Europe eyes closer RI ties with Jokowi-JK

Selasa, 11 November 2014 | 08:47

The European Union (EU) will seek stronger ties with Indonesia under the upcoming leadership of Joko “Jokowi” Widodo, since the outgoing Jakarta governor had been elected by the people through a peaceful democratic process.The EU Ambassador to Indonesia, Olof Skoog, said the EU would welcome Jokowi as the leader of Indonesia, the third largest democracy in the world, since the former Surakarta mayor had been elected through a peaceful vote, a democratic process that came into effect 16 years ago after the 1998 ouster of the authoritarian leader Soeharto.

“Indonesia has impressed us because under a democratic system it can achieve remarkable economic growth. The latest elections have proven that Indonesia’s democracy becomes stronger day by day. I think that Indonesia should be proud of it,” he told The Jakarta Post recently.

Jokowi and his running mate Jusuf Kalla won the July 9 presidential election by securing 53.15 percent of the approximately 133 million votes cast. They will be inaugurated on Oct. 20.

Meanwhile, EU deputy ambassador Colin Crooks said that Indonesia and the EU had developed warm and positive bilateral relations under the 10-year leadership of President Susilo Bambang Yudhoyono.

A recent result of the relationship during Yudhoyono’s government was seen in the ratification of the EU-Indonesia Forest Law Enforcement, Governance and Trade partnership agreement that gave Indonesia’s timber and timber products a privileged access to the EU market through the receipt of certificates of the Timber Legality Verification System (SVLK), he said.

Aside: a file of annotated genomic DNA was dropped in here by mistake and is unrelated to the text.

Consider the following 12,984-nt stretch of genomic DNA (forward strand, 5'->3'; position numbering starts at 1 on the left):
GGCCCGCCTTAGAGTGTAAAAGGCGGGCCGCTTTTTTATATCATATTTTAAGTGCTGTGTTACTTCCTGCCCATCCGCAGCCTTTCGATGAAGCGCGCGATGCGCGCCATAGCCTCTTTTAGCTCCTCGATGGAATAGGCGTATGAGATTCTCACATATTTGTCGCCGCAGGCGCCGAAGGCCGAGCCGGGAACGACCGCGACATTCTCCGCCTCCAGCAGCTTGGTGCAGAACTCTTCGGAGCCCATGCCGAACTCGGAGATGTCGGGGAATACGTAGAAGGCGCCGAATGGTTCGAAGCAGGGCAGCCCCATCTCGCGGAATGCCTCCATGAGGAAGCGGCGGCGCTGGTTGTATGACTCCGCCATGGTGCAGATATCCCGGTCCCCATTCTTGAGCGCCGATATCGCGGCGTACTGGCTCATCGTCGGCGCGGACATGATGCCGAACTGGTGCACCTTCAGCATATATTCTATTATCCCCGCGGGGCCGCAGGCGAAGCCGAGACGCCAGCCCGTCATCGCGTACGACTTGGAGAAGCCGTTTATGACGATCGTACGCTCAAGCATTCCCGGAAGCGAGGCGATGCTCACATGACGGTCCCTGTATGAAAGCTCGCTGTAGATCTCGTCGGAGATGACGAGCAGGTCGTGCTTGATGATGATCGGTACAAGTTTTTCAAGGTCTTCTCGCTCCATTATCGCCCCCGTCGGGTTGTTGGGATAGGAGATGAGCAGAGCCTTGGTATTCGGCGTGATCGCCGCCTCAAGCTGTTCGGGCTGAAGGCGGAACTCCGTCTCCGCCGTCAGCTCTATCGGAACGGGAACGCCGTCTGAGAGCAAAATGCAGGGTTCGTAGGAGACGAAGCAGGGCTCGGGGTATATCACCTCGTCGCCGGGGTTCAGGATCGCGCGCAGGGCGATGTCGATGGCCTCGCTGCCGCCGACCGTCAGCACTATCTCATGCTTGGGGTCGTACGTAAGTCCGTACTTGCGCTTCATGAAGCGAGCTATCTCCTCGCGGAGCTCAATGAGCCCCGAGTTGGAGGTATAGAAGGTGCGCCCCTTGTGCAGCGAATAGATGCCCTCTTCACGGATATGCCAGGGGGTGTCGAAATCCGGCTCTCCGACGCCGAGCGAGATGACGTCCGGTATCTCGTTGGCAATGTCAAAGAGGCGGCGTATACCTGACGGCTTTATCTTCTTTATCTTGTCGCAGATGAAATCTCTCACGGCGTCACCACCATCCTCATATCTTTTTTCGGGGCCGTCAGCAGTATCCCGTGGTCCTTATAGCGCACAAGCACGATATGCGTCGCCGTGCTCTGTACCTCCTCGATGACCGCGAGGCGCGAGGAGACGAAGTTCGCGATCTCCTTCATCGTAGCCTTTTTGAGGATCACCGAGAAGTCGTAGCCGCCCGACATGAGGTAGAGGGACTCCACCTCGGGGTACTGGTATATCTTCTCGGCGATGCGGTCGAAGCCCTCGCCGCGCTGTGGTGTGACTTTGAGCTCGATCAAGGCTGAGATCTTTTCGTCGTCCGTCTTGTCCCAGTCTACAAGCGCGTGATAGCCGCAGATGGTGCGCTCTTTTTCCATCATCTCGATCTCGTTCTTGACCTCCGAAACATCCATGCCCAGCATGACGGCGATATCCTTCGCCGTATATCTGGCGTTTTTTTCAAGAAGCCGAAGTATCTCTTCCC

Crooks said he believed the positive bilateral partnership, especially in trade, would become stronger with Jokowi, who was a furniture manufacturer and exporter in Surakarta, Central Java, after he takes office next week. 

“The bilateral trade and investment between Indonesia and the EU remains good. However, we want to drive their numbers to higher levels. We believe we can do it with Jokowi,” he said.

According to data from the Central Statistic Agency (BPS), the value of goods exported from Indonesia to the EU achieved ¤16.7 billion (US$21.2 billion) in 2013, down from ¤18.0 billion ($22.8 billion) in 2012 and ¤20.4 billion ($25.9 billion) in 2011. Meanwhile, the value of imports from the EU to Indonesia reached ¤13.5 billion ($17.1 billion) in 2013, up from ¤12.4 billion ($15.7 billion) in 2011 and ¤9.8 billion ($12.4 billion) in 2010.

In 2012, trade reached an all-time high and investment by EU companies in Indonesia underpinned more than 1.1 million jobs in value-adding industries such as infrastructure, mining, manufacturing, pharmaceuticals and banking.

In the education sector, the EU and its 28 member states provide around 1,250 scholarships each year for Indonesians to study at European universities. The EU awarded scholarships to 90 Indonesian students in 2012 through the Erasmus Mundus program. Indonesian recipients represented the highest number of scholarship recipients in Southeast Asia.

Crooks said that he had discussed future partnerships on education with members of Jokowi’s transition team, such as Andi Widjajanto and Alexandra Retno Wulan.

Olof said he hoped Jokowi could maintain positive relations with the House of Representatives, which is dominated by lawmakers from the Red-and-White Coalition led by Prabowo Subianto, Jokowi’s rival in the presidential election.

Diplomatic relations between European countries and Indonesia began in 1949, while the EU delegation to Indonesia first opened its doors in 1988. (alz)